Quantum Chemistry in 3 lectures: lectures 1 and 2

This is the time of the year when I teach Quantum Chemistry and Statistical Thermodynamics to our second year class. I have 3.5 lectures for each, but usually do 3 lectures for each topic and use the extra lecture as a class problems session.

In this post I will concentrate on the challenge of fitting the important parts of Quantum Chemistry into 3 lectures, and will consider the first 2 of these lectures specifically. The third lecture will then be covered in a separate post.

So the first consideration is: what topics to cover? Most textbooks start their treatment of Quantum Mechanics with a discussion of the experiments whose analysis ultimately led to the development of the subject, and I have followed this path too. So Lectures 1 and 2 are really about the experiments that established the ideas of wave-particle duality, and in lecture 1 I consider the experiments that showed light to have particle properties, i.e. the Photoelectric Effect and the Compton Effect. Both experiments are described in detail, but this year I am hoping to include some video clips, where the experiments are actually demonstrated. Links to some selected clips will be added to my Facebook teaching pages, so anyone interested can easily find them and try them out themselves. For both the Photoelectric Effect and the Compton Effect I have included descriptions of experimental methods that have been developed based on them, namely Photoelectron Spectroscopy and the Compton Telescope. The aim here is to show that as well as helping to develop a new subject area, the experiments gave rise to useful methods for Chemistry and Gamma Ray Astronomy respectively.

So, in summary, lecture 1 confirms the ideas of photons and justifies the Planck relation for energy and frequency (E = hf). The students will have already met this in other modules, but to truly understand it, you need to look at the results of something like the Photoelectric Effect experiment.

Lecture 2 starts with the idea of wave-particle duality, and the de Broglie equation. The impressive thing about de Broglie’s work is that he predicted the wave properties of particles before they were demonstrated unequivocally in the Electron Diffraction experiment. I will describe Electron Diffraction, again hopefully including some video clips. I am also going to discuss whether diffraction is possible with larger ‘particles’, including C60 molecules. I got this idea from Chad Orzel’s excellent book ‘How To Teach Quantum Physics To Your Dog‘, which I have read recently, and which has been a great source of ideas for these lectures.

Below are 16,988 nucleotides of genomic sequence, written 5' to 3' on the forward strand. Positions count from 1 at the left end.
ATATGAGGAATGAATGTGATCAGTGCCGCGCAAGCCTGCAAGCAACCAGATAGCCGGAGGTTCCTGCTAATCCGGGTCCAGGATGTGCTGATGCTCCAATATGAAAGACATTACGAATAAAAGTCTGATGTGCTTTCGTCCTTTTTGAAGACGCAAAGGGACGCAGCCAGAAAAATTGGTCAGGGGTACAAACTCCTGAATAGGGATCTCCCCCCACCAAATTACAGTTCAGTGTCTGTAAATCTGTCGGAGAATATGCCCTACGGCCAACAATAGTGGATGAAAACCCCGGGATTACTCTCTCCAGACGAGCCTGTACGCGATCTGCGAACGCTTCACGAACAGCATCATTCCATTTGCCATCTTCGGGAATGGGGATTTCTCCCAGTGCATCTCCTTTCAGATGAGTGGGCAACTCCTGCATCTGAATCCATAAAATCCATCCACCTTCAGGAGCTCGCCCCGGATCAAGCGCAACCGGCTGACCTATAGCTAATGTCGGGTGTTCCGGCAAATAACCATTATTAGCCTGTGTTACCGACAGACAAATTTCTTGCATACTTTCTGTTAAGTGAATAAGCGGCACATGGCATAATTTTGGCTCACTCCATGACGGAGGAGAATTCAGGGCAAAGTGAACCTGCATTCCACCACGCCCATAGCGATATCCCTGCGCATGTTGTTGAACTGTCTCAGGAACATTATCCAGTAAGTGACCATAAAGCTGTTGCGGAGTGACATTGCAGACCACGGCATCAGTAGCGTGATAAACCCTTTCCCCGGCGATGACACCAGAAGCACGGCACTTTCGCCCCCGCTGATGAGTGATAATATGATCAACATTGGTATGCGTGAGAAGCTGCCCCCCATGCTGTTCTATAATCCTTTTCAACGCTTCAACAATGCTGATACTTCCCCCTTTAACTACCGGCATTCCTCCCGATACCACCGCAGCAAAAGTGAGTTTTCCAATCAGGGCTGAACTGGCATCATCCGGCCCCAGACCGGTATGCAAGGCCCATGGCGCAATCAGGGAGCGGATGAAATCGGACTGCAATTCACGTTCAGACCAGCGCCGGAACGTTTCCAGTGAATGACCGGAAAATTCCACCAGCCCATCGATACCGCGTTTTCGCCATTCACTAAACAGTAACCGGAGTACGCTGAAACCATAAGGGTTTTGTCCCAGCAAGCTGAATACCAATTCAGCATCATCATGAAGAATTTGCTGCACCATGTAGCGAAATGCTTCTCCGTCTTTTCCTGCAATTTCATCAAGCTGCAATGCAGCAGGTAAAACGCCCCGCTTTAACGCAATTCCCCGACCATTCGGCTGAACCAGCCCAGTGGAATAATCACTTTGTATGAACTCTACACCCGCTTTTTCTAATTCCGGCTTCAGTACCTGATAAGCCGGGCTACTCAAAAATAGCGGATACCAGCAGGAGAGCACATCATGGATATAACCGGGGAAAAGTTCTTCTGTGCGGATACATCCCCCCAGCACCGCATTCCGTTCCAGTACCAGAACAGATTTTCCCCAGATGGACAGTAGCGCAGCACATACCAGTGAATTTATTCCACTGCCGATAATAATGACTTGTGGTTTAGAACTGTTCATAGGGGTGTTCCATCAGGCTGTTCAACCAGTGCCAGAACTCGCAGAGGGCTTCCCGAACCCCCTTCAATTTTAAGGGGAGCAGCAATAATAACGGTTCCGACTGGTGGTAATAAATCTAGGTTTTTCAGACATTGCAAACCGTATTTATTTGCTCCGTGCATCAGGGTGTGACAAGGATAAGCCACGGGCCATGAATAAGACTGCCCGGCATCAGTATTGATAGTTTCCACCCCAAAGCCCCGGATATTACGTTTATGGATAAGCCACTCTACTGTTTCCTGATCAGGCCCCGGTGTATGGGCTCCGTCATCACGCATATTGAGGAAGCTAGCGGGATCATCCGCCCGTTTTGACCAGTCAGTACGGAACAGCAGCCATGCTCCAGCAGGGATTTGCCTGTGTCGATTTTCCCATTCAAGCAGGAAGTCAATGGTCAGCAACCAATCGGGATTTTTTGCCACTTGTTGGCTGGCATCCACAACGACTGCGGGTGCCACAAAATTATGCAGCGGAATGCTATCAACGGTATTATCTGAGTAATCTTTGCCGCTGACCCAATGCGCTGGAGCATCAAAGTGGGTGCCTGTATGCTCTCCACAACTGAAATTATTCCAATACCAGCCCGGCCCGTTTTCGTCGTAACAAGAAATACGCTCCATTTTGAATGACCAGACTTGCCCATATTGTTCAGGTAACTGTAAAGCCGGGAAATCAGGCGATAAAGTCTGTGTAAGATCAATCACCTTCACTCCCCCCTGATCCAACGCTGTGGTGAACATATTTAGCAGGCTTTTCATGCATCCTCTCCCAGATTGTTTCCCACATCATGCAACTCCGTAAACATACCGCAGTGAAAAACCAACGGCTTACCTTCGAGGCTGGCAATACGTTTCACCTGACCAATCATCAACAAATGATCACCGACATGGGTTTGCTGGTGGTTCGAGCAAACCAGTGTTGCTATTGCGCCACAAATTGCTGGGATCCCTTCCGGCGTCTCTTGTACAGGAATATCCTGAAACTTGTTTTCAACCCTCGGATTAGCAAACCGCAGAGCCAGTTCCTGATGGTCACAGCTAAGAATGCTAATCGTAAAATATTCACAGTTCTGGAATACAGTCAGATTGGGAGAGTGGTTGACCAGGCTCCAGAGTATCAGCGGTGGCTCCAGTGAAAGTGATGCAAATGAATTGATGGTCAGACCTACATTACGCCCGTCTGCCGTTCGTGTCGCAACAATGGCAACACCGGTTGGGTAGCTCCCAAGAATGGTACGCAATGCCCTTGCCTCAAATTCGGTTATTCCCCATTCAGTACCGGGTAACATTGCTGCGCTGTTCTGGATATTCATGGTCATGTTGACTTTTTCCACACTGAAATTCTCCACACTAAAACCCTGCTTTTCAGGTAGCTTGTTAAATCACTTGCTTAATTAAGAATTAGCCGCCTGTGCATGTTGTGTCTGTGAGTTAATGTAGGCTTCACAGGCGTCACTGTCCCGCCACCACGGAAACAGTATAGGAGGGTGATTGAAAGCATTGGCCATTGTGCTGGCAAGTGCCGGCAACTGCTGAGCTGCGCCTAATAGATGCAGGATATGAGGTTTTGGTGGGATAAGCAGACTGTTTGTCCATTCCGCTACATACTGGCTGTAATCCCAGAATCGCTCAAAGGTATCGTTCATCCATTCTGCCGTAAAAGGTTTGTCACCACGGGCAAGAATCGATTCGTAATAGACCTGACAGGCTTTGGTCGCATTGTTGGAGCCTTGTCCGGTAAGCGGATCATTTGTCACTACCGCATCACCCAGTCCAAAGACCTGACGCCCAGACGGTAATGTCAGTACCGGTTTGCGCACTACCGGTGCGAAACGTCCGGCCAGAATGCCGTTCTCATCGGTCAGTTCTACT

Having discussed the Electron Diffraction experiment, and reached the conclusion that the electron shows wave behaviour, it’s time to introduce the idea of wavefunctions. The students are already familiar with the idea of orbitals, but for the first time they will get a proper explanation of why they are used. So I introduce orbitals first, and use them to bring in wavefunctions. The idea of a wavefunction is a difficult one, but I hope that using orbitals as an illustration will help. The idea is that by the end of lecture 2 we know about orbitals, so that the calculation of wavefunctions by the Schrodinger equation can be introduced smoothly at the start of lecture 3!

If you would like to have a look at the lecture slides for this course, you can find them here.

Lecture 3 will be described in a post next week. I will also mention any good or bad points from lectures 1 and 2 for future reference.

2 thoughts on “Quantum Chemistry in 3 lectures: lectures 1 and 2”

    1. Yes, sorry. My website was closed by Microsoft when they changed the ‘small business’ facility (:. I’m rebuilding my site, but haven’t put the lectures up yet. If you would like them, send me an e-mail to jacksonroba@gmail.com, and I’ll send them by return.

Leave a Reply

Fill in your details below or click an icon to log in:

WordPress.com Logo

You are commenting using your WordPress.com account. Log Out / Change )

Twitter picture

You are commenting using your Twitter account. Log Out / Change )

Facebook photo

You are commenting using your Facebook account. Log Out / Change )

Google+ photo

You are commenting using your Google+ account. Log Out / Change )

Connecting to %s